1 From there Abraham journeyed toward the territory of the Negeb and lived between Kadesh and Shur; and he sojourned in Gerar. And Abraham said of Sarah his wife, “She is my sister.” And Abimelech king of Gerar sent and took Sarah. But God came to Abimelech in a dream by night and said to him, “Behold, you are a dead man because of the woman whom you have taken, for she is a man’s wife.” Now Abimelech had not approached her. So he said, “Lord, will you kill an innocent people? Did he not himself say to me, ‘She is my sister’? And she herself said, ‘He is my brother.’ In the integrity of my heart and the innocence of my hands I have done this.” Then God said to him in the dream, “Yes, I know that you have done this in the integrity of your heart, and it was I who kept you from sinning against me. Therefore I did not let you touch her. Now then, return the man’s wife, for he is a prophet, so that he will pray for you, and you shall live. But if you do not return her, know that you shall surely die, you and all who are yours.”

So Abimelech rose early in the morning and called all his servants and told them all these things. And the men were very much afraid. Then Abimelech called Abraham and said to him, “What have you done to us? And how have I sinned against you, that you have brought on me and my kingdom a great sin? You have done to me things that ought not to be done.” 10 And Abimelech said to Abraham, “What did you see, that you did this thing?” 11 Abraham said, “I did it because I thought, ‘There is no fear of God at all in this place, and they will kill me because of my wife.’ 12 Besides, she is indeed my sister, the daughter of my father though not the daughter of my mother, and she became my wife. 13 And when God caused me to wander from my father’s house, I said to her, ‘This is the kindness you must do me: at every place to which we come, say of me, “He is my brother.”’”

14 Then Abimelech took sheep and oxen, and male servants and female servants, and gave them to Abraham, and returned Sarah his wife to him. 15 And Abimelech said, “Behold, my land is before you; dwell where it pleases you.” 16 To Sarah he said, “Behold, I have given your brother a thousand pieces of silver. It is a sign of your innocence in the eyes of all who are with you, and before everyone you are vindicated.” 17 Then Abraham prayed to God, and God healed Abimelech, and also healed his wife and female slaves so that they bore children. 18 For the Lord had closed all the wombs of the house of Abimelech because of Sarah, Abraham’s wife. Genesis 20:1-18 ESV

With the opening of chapter 20, Moses returns the focus of his narrative to Abraham. And, despite God’s repeated acts of faithfulness and His assurances that Sarah will bear Abraham a child, we find Abraham has reverted to his old ways. This story bears a striking resemblance to the one found in chapter 12. In the early days of his time in Canaan, a famine plagued the land. So, this prompted Abraham to seek refuge in Egypt. But when he arrived in the land of the Pharoahs, he feared that Sarah’s beauty would attract the interest of the Egyptians, so he came up with a plan.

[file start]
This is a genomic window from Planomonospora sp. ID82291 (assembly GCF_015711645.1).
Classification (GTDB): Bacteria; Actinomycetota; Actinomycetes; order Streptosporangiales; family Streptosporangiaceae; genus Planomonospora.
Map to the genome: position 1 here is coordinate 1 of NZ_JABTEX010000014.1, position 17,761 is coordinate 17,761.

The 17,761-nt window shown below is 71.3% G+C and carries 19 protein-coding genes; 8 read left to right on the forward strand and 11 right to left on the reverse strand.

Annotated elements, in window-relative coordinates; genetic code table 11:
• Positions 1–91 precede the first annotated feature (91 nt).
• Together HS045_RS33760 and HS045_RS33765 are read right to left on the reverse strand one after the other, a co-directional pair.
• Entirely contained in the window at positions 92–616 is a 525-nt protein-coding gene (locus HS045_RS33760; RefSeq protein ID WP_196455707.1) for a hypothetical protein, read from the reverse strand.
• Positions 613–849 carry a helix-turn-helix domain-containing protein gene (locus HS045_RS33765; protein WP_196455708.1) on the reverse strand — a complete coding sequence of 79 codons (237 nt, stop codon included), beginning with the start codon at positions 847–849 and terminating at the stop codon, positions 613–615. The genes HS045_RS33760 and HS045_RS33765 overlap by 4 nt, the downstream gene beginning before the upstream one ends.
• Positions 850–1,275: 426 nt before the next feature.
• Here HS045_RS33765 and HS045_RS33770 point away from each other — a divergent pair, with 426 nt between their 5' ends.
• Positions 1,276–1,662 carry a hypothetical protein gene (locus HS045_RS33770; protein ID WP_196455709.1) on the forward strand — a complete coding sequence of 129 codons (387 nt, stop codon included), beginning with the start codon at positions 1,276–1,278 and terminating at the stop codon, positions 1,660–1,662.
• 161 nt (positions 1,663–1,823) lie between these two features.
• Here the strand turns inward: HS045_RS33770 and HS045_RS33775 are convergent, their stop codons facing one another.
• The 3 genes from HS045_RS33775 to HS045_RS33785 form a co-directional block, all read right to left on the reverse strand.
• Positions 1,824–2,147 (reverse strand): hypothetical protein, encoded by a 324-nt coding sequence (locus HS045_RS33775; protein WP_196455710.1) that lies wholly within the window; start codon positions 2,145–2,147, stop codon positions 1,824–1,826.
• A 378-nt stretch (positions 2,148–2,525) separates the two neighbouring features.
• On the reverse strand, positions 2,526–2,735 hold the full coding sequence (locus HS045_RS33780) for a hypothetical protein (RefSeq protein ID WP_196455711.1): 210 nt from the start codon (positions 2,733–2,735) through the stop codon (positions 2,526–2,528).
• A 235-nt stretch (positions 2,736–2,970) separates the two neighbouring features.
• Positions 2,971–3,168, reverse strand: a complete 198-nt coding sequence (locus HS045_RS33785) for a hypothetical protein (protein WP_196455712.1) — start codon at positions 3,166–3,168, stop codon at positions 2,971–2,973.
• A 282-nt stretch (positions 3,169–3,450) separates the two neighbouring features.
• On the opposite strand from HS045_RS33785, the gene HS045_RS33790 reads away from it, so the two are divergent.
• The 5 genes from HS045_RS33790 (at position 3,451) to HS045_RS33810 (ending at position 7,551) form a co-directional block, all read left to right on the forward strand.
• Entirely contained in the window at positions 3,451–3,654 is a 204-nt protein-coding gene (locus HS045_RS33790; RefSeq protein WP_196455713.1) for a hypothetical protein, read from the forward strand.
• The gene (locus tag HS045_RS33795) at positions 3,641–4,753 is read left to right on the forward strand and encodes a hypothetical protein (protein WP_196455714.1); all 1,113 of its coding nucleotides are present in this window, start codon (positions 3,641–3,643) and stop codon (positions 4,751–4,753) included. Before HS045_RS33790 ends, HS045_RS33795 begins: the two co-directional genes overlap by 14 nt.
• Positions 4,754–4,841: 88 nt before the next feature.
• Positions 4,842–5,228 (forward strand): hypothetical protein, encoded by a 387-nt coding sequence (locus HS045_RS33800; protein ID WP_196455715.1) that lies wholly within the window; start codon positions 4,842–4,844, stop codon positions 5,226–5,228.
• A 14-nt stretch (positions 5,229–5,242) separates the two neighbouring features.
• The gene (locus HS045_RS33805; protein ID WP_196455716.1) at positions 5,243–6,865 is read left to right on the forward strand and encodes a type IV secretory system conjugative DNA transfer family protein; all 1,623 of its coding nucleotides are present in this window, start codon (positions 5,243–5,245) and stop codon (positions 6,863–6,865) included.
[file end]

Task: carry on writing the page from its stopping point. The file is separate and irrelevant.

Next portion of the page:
When he was about to enter Egypt, he said to Sarai his wife, “I know that you are a woman beautiful in appearance, and when the Egyptians see you, they will say, ‘This is his wife.’ Then they will kill me, but they will let you live. Say you are my sister, that it may go well with me because of you, and that my life may be spared for your sake.” – Genesis 12:11-13 ESV

Abraham’s fears were justified because the Pharaoh himself found Sarah attractive, and he offered Abraham a bride price to make her a part of his harem. But while Abraham’s plan had been successful in sparing his own life, he had put Sarah in a very uncomfortable predicament. And it was only by the grace of God that she was spared humiliation at the hands of Pharaoh. The Almighty intervened and delivered Sarah back to Abraham. It had been a close call, but a valuable lesson was learned. Or so you would think.

Fast forward to chapter 20 and we find Abraham reliving one of his least flattering moments. He has journeyed from Hebron to Gerar and, once again, he has decided to spread the rumor among the inhabitants that Sarah is his sister. As before, he is telling a half-truth. Sarah is Abraham’s half-sister. But she is also his wife and the woman through whom God has promised to deliver a son. Yet, everywhere Abraham went, he declared of Sarah, “She is my sister” (Genesis 20:2 ESV). It seems likely that the motivation behind this charade was the same as it had been in Egypt. Abraham was out to protect his own skin. Because he was a stranger entering into potentially hostile territory, he feared that his wife’s beauty would attract the interest of the locals. If they discovered she was Abraham’s wife, they might decide to kill Abraham so that they might have a legal claim on her as a widow. Even in the pagan cultures of Canaan, marriage was a respected institution.